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UN mission in Ukraine has no powers to assess situation in Crimea, diplomats note

September 25, 21:11 UTC+3 GENEVA

In spite of more than convincing results of the referendum, the US and the EU still refuse to recognize the results of the voting

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© Valery Matytsin/TASS

GENEVA, September 25. /TASS/. UN mission monitoring human rights in Ukraine has no powers to assess the situation in the Republic of Crimea and the federal city of Sevastopol, the two constituent territories of the Russian Federation, and that is why its materials and conclusions on the situation in Crimea have no legitimacy, a senior diplomat at Russia’s mission to the international organizations in Geneva told TASS on Monday.

The comments followed a report claiming deterioration in the sphere of human rights in Crimea.

The report is based on the presumption that Crimea and Sevastopol, where the overwhelming majority of residents voted for reunification with Russia in a referendum in 2014, is an occupied region of Ukraine. Proceeding from this stance, the authors of the document invoke provisions of the international law that apply to temporarily occupied territories.

"It’s noteworthy recalling that the report was drafted by the UN mission for monitoring human rights in Ukraine, which is operating there in line with a bilateral agreement between the Ukrainian government and the OHCHR," the diplomat said. "I think it’s a plainly absurd situation when the mission for human rights in Ukraine assesses a situation in the constituent territories of Russia."

"It’s clear as daylight the report and the resolution of the UN General Assembly that contained a request for drafting it don’t have legitimacy, since Resolution 71/205 didn’t rally support of the majority of the UN member-states," the interlocutor told TASS.

"This document [the resolution] stands at variance with the principles of international law," he said.

The 48-page report alleges "grave human rights violations" have taken place on the Crimean Peninsula after its people decide to sever allegiances to Ukraine and to reunify with Russia.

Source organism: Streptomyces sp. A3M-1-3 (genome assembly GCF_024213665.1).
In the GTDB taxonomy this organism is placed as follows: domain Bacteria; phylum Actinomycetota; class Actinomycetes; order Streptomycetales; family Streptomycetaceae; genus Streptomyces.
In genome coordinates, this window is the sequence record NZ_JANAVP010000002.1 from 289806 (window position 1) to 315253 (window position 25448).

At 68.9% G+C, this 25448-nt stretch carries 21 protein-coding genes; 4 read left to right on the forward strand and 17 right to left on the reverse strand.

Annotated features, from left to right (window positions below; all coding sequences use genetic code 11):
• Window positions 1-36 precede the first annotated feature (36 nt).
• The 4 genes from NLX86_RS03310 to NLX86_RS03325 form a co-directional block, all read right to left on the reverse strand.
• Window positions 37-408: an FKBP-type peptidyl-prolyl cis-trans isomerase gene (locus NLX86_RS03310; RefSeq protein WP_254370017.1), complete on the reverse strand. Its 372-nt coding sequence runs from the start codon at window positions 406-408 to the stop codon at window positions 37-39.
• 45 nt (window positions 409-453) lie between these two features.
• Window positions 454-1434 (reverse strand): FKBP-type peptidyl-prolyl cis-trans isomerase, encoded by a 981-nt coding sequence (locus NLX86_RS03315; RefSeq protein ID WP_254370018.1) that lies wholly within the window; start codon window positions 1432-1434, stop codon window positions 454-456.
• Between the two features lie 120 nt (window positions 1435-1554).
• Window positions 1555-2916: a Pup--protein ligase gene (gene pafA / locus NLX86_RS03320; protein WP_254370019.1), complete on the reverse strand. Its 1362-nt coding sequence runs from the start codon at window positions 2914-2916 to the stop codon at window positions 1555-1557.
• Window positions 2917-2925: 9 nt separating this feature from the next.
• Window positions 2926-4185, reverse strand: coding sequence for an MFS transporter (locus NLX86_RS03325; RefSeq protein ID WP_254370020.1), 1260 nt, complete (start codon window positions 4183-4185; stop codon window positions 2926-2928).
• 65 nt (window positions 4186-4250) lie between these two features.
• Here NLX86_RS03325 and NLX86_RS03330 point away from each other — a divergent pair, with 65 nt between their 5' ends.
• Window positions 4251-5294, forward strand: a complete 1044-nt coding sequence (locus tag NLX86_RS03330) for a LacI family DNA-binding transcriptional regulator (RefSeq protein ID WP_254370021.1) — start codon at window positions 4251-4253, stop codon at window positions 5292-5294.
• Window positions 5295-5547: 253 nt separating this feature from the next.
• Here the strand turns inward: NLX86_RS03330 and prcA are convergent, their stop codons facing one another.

The report contains twenty recommendations to the Russian government, "urging it to respect its obligations as an occupying power, uphold human rights for all and effectively investigate" the alleged crimes "involving members of the security forces and Crimean self-defense."

Pursuant to the underlying assumption that Crimea is a temporarily occupied territory, the report "[…] highlights the severe impact of judicial and law enforcement changes introduced under Russian occupation".

As a supposed instance of this, it mentions "[…] the arbitrary implementation of Russian Federation criminal law provisions designed to fight terrorism, extremism and separatism […]."

"There is an urgent need for accountability for human rights violations and abuses and for providing the victims with redress," UN High Commissioner for Human rights Zeid Ra’ad Al-Hussein said.

The document admits that it "[…] was drafted on the basis of interviews, monitoring and fact-finding missions conducted from mainland Ukraine […]" and not upon the results of any activities rights inside Crimea.

On March 16, 2014, the authorities of Crimea and the city of Sevastopol held a referendum on the issue of reunification with Russia after an interval of 60 years. More than 80% of registered voters came to the polls and of that number, 96.7% in Crimea and 95.6% in Sevastopol voted in favor of reunification.

On March 18, 2014, President Vladimir Putin signed a treaty on accession of the Republic of Crimea and the city of Sevastopol to the Russian Federation, and both houses of Russian parliament ratified it on March 21.

In spite of more than convincing results of the referendum, Kiev and its outside supporters, primarily the US and the EU, refuse to recognize the results of voting.

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